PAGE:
“Arguing that you don’t care about the right to privacy because you have nothing to hide is no different than saying you don’t care about free speech because you have nothing to say.” – Edward Snowden
For the past three days the news has been full of congressional struggles over the sunsetting of the notorious Patriot Act, which had been pushed through in the weeks of panic after 9/11 and allowed unprecedented surveillance of all Americans, here and abroad, in an attempt to prevent another terrorist strike on these shores. It did so by expanding the scope of the NSA, originally created to provide surveillance of foreign communications, to all communications of everyone on the planet, including all Americans here at home.
One of the most egregious defenders of NSA surveillance has been Big Sister, Senator Dianne Feinstein (Stasi-CA), who has clamored for the extension of the Patriot Act and more, more, more NSA spying on us. The bitter irony here is that she was quite rightly outraged when it came to light that the CIA had been spying on her staff members as they collected information for her Senate Intelligence Committee Report on CIA torture, but at the same time, with radiant hypocrisy, she finds it highly desirable that the NSA monitor every character her constituents type, every syllable we utter.
What would our Founding Fathers have said about our secret budgets for the CIA and NSA, secret surveillance, secret internment, secret grand juries, secret courts, secret trials, and secret prisons?
We now live in a country where, in spite of Senator Feinstein’s getting a bowdlerized version of her Senate Intelligence Committee’s report on CIA torture declassified, your own torture by the CIA is way too classified for you to be allowed to tell anyone about it.
A country that sea to shining sea is Jeremy Bentham’s Panopticon where our good behavior is enforced by satellite eyes, FBI surveillance airplanes, and millions of street cameras.
A country where a DHS license-plate tracking system will reveal where your car is at all times…even if you have your cell phone turned off and the battery removed so they can’t track your position that way.
A country in which all our security czars are livid over the idea that Americans are able to encrypt their communications and want to make this illegal. After all, what if someone in Topeka wrote something that we wanted to read to make sure he wasn’t doing anything worng?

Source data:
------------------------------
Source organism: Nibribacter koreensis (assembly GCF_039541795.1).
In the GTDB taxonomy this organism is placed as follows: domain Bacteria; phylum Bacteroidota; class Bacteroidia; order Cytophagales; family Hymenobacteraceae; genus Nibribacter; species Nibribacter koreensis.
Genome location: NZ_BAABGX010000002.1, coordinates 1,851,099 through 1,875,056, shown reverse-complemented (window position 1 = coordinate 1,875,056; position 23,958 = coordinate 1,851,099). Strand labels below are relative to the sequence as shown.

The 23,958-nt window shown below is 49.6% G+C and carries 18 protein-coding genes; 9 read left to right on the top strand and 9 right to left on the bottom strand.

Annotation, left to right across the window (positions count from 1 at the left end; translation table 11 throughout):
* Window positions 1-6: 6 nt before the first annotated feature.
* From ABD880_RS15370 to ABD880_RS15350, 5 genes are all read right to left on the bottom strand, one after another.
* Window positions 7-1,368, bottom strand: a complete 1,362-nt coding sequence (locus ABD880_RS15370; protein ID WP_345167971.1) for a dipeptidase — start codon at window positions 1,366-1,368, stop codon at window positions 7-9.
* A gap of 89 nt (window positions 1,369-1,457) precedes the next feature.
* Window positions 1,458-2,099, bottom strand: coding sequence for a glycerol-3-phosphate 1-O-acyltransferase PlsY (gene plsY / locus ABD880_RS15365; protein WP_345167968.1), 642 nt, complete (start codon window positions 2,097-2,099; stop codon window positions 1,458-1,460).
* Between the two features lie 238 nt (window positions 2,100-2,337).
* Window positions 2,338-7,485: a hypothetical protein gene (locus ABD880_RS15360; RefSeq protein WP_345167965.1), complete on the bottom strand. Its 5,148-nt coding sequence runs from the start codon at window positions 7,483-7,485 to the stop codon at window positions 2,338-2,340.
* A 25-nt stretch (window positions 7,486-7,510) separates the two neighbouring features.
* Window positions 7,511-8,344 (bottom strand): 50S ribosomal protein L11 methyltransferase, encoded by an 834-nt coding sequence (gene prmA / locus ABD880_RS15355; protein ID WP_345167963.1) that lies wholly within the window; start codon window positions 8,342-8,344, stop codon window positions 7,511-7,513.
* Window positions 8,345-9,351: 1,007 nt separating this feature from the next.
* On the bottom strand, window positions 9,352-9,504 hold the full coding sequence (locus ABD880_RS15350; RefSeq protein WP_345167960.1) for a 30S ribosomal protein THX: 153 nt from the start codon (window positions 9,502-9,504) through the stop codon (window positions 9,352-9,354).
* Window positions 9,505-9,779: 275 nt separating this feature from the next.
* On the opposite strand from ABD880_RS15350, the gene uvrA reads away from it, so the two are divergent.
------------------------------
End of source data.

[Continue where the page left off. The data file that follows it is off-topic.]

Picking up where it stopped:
And don’t even get me started about our intrusive and ineffective Homeland Security, which sounds so much better in the original German, Heimat Sicherheit, that for a delicious period in 2008, hackers arranged that when you did a Google search on the string “Heimat Sicherheit“, the first hit you got was to the Homeland Security home page. How sweet that was! Although probably the reason you haven’t heard more about it is that the hackers are now being reeducated in a secret prison somewhere.
In the last couple of days, the Senate and the House have been colluding to replace the Patriot Act with the Freedom Act, which ostensibly removes some of the excesses of the Patriot Act but in reality is so full of loopholes and back doors that it will have virtually no impact on the surveillance of Americans and thus should really be called “The Appearance of Freedom Act”. Its real intent is to placate critics of the Surveillance State without inconveniencing the apparatchiks.
Yes, folks, the Security State is here, now.
The most eloquent assessment of it i’ve seen is from Wolfgang Schmidt, retired head of the Stasi, a man who damn well ought to know what he’s talking about. He writes, “The dark side to gathering such a broad, seemingly untargeted, amount of information is obvious. It is the height of naivete to think that once collected this information won’t be used. This is the nature of secret government organizations. The only way to protect the people’s privacy is not to allow the government to collect their information in the first place.”
It appears to me that we have one last chance. If we fail to elect leaders in 2016 who are committed to rolling back state surveillance, the Police State will be far too intrenched to ever get free of…..if it isn’t already.
Meanwhile, to lighten the tone, a touch of whimsy on the door of Hot Cookie on Castro Street.